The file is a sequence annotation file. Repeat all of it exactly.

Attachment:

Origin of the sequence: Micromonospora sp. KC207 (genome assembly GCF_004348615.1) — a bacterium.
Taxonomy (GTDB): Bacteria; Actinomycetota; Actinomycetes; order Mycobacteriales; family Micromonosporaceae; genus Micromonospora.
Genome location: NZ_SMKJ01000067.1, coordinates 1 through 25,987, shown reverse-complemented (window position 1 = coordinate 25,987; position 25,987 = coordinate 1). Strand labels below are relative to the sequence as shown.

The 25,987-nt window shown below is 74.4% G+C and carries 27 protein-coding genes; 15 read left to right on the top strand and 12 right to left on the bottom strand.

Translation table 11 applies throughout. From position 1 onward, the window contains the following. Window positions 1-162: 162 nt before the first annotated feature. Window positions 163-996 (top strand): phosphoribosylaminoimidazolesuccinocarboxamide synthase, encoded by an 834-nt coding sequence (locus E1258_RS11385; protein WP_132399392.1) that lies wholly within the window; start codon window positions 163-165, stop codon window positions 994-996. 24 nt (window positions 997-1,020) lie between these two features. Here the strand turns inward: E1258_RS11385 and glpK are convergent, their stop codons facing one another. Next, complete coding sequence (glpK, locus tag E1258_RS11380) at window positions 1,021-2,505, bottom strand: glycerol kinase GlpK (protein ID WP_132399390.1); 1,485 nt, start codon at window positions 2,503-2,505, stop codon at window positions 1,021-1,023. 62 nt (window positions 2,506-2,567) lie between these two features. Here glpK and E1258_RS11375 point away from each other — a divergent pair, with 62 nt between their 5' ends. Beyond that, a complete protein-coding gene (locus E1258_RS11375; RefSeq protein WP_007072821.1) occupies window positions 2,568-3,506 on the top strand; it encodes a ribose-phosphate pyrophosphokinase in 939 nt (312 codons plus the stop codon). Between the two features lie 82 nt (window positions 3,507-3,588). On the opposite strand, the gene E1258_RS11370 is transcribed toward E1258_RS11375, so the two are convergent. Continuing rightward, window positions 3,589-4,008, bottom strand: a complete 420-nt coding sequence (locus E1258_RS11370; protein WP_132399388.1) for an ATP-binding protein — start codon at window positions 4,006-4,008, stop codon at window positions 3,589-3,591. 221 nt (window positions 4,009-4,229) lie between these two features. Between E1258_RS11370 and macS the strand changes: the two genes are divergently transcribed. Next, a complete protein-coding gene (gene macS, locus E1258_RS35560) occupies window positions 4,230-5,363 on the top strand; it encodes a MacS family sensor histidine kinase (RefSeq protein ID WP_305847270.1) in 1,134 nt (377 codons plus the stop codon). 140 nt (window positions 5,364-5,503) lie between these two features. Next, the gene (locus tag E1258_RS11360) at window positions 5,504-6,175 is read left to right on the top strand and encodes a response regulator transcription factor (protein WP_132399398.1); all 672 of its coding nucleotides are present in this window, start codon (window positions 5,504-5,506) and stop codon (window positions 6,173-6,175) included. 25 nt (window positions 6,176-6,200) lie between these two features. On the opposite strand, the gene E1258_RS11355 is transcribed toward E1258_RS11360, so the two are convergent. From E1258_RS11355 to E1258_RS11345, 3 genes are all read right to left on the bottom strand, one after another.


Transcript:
Origin of the sequence: Micromonospora sp. KC207 (genome assembly GCF_004348615.1) — a bacterium.
Taxonomy (GTDB): Bacteria; Actinomycetota; Actinomycetes; order Mycobacteriales; family Micromonosporaceae; genus Micromonospora.
Genome location: NZ_SMKJ01000067.1, coordinates 1 through 25,987, shown reverse-complemented (window position 1 = coordinate 25,987; position 25,987 = coordinate 1). Strand labels below are relative to the sequence as shown.

The 25,987-nt window shown below is 74.4% G+C and carries 27 protein-coding genes; 15 read left to right on the top strand and 12 right to left on the bottom strand.

Translation table 11 applies throughout. From position 1 onward, the window contains the following. Window positions 1-162: 162 nt before the first annotated feature. Window positions 163-996 (top strand): phosphoribosylaminoimidazolesuccinocarboxamide synthase, encoded by an 834-nt coding sequence (locus E1258_RS11385; protein WP_132399392.1) that lies wholly within the window; start codon window positions 163-165, stop codon window positions 994-996. 24 nt (window positions 997-1,020) lie between these two features. Here the strand turns inward: E1258_RS11385 and glpK are convergent, their stop codons facing one another. Next, complete coding sequence (glpK, locus tag E1258_RS11380) at window positions 1,021-2,505, bottom strand: glycerol kinase GlpK (protein ID WP_132399390.1); 1,485 nt, start codon at window positions 2,503-2,505, stop codon at window positions 1,021-1,023. 62 nt (window positions 2,506-2,567) lie between these two features. Here glpK and E1258_RS11375 point away from each other — a divergent pair, with 62 nt between their 5' ends. Beyond that, a complete protein-coding gene (locus E1258_RS11375; RefSeq protein WP_007072821.1) occupies window positions 2,568-3,506 on the top strand; it encodes a ribose-phosphate pyrophosphokinase in 939 nt (312 codons plus the stop codon). Between the two features lie 82 nt (window positions 3,507-3,588). On the opposite strand, the gene E1258_RS11370 is transcribed toward E1258_RS11375, so the two are convergent. Continuing rightward, window positions 3,589-4,008, bottom strand: a complete 420-nt coding sequence (locus E1258_RS11370; protein WP_132399388.1) for an ATP-binding protein — start codon at window positions 4,006-4,008, stop codon at window positions 3,589-3,591. 221 nt (window positions 4,009-4,229) lie between these two features. Between E1258_RS11370 and macS the strand changes: the two genes are divergently transcribed. Next, a complete protein-coding gene (gene macS, locus E1258_RS35560) occupies window positions 4,230-5,363 on the top strand; it encodes a MacS family sensor histidine kinase (RefSeq protein ID WP_305847270.1) in 1,134 nt (377 codons plus the stop codon). 140 nt (window positions 5,364-5,503) lie between these two features. Next, the gene (locus tag E1258_RS11360) at window positions 5,504-6,175 is read left to right on the top strand and encodes a response regulator transcription factor (protein WP_132399398.1); all 672 of its coding nucleotides are present in this window, start codon (window positions 5,504-5,506) and stop codon (window positions 6,173-6,175) included. 25 nt (window positions 6,176-6,200) lie between these two features. On the opposite strand, the gene E1258_RS11355 is transcribed toward E1258_RS11360, so the two are convergent. From E1258_RS11355 to E1258_RS11345, 3 genes are all read right to left on the bottom strand, one after another.